In 1991 with the editorial “The Yentl Syndrome” (Healy B. “The Yentl syndrome” Editorial, N Engl J Med. 1991 Jul 25;325(4):274-6.) Bernardine Healy, the first female cardiologist director of the U.S. National Institutes of Health demonstrated the systematic underestimation of risk and clinical undertreatment of women in heart disease. That year marks the beginning of the history of Gender Medicine, the gender-sensitive approach to sex-gender differences in health, diagnosis, and treatment, which we in EngHea are involved in and committed to spreading.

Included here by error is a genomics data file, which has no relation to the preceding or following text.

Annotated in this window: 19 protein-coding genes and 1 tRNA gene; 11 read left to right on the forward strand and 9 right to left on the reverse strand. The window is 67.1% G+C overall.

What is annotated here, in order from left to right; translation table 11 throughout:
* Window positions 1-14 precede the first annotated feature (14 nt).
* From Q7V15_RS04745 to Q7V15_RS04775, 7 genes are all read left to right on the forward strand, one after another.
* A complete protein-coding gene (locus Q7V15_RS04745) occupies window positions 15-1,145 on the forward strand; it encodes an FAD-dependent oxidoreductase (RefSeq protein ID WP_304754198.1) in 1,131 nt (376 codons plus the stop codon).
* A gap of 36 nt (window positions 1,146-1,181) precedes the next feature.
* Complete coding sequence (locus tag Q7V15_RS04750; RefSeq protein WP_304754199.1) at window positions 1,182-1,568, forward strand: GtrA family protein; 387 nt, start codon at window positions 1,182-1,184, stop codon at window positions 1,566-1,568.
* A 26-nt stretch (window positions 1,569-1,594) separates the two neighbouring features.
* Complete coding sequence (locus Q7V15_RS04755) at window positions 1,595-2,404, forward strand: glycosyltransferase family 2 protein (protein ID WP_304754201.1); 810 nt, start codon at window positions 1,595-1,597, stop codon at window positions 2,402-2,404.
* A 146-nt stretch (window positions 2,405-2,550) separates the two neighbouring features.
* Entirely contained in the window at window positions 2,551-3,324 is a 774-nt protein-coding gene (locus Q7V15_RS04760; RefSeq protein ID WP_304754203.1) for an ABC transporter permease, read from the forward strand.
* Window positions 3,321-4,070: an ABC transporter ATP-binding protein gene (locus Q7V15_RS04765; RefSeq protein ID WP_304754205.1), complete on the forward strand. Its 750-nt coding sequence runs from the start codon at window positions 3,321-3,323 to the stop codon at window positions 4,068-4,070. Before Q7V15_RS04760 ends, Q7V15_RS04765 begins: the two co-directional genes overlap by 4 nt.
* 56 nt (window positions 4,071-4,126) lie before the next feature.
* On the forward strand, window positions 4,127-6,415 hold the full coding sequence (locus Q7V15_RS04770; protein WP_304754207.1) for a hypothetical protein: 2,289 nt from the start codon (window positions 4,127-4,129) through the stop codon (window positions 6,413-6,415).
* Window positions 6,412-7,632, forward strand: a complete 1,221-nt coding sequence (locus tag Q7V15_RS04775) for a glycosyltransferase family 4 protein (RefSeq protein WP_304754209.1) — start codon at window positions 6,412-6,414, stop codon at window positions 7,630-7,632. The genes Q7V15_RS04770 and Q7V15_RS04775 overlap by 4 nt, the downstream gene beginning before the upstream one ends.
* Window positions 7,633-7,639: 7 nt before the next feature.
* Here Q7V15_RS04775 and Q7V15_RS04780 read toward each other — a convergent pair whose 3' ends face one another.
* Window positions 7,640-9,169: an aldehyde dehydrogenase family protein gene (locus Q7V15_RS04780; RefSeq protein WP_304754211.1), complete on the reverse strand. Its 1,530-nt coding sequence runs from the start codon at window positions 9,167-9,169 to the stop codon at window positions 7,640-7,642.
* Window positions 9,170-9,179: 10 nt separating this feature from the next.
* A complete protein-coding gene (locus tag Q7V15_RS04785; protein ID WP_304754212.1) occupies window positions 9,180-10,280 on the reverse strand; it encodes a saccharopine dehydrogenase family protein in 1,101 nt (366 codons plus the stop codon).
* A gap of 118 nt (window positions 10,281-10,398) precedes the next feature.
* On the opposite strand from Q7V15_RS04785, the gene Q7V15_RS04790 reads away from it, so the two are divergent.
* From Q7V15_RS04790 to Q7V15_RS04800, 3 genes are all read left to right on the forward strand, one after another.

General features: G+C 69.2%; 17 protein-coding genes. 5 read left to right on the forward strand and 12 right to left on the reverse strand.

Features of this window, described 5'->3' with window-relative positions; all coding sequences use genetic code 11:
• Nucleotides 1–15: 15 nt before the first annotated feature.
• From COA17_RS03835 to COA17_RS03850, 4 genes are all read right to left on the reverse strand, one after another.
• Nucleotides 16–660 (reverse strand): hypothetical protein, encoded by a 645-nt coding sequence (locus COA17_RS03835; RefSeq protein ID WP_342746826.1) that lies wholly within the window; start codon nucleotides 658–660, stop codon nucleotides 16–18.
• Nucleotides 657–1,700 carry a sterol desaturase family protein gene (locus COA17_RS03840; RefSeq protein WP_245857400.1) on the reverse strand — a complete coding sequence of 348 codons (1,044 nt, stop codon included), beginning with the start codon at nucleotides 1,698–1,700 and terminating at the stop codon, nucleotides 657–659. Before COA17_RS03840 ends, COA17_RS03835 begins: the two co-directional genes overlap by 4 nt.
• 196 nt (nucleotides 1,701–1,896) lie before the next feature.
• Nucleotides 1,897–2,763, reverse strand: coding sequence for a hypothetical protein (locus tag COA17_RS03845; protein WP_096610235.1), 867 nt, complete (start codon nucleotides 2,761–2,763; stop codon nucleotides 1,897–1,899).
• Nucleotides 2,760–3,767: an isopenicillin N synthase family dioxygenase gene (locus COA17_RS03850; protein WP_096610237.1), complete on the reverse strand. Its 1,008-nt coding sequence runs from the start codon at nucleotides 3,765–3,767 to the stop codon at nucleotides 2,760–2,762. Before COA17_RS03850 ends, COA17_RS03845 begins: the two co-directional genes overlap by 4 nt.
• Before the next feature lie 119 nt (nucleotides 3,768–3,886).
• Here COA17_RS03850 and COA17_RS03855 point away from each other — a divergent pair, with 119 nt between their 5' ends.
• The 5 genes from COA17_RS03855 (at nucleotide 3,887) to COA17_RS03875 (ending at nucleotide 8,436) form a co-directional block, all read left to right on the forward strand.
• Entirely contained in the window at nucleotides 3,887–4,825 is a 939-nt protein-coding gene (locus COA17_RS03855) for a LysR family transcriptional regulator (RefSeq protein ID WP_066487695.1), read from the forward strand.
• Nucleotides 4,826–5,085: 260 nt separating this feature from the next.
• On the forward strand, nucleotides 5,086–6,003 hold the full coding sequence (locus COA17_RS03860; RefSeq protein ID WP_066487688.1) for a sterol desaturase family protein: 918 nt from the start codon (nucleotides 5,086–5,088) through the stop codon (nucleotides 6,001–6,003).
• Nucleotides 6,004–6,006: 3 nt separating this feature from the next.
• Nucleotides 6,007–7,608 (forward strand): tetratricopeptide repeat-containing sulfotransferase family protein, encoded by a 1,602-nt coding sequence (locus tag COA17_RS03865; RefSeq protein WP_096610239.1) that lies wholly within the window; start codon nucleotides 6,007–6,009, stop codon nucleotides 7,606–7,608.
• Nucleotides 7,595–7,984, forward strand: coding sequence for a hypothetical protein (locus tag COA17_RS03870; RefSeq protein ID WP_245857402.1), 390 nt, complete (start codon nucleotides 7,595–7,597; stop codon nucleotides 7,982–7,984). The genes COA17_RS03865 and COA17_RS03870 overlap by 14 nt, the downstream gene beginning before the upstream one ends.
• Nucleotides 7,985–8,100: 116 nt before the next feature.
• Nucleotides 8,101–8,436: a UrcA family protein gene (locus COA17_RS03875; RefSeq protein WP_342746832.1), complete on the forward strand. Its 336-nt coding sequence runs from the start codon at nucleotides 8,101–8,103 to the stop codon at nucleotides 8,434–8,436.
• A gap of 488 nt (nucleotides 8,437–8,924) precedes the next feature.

EngHea President Prof. Fulvia Signani collaborated with Parliamentarian Paola Boldrini in drafting the text of the law and with specific assignments in the drafting of both Decrees. She is also a Member of the Observatory dedicated to Gender Medicine as a representative of the CNOP National Council of Psychologists Order.
(*) Yentl girl. figure in a short story by Isaac Singer who had to pose as a man in order to study the Torah the holy book of the Jewish religion. Healy used the simile to ask: what does a woman have to do, dress as a man to be cared for in the same way?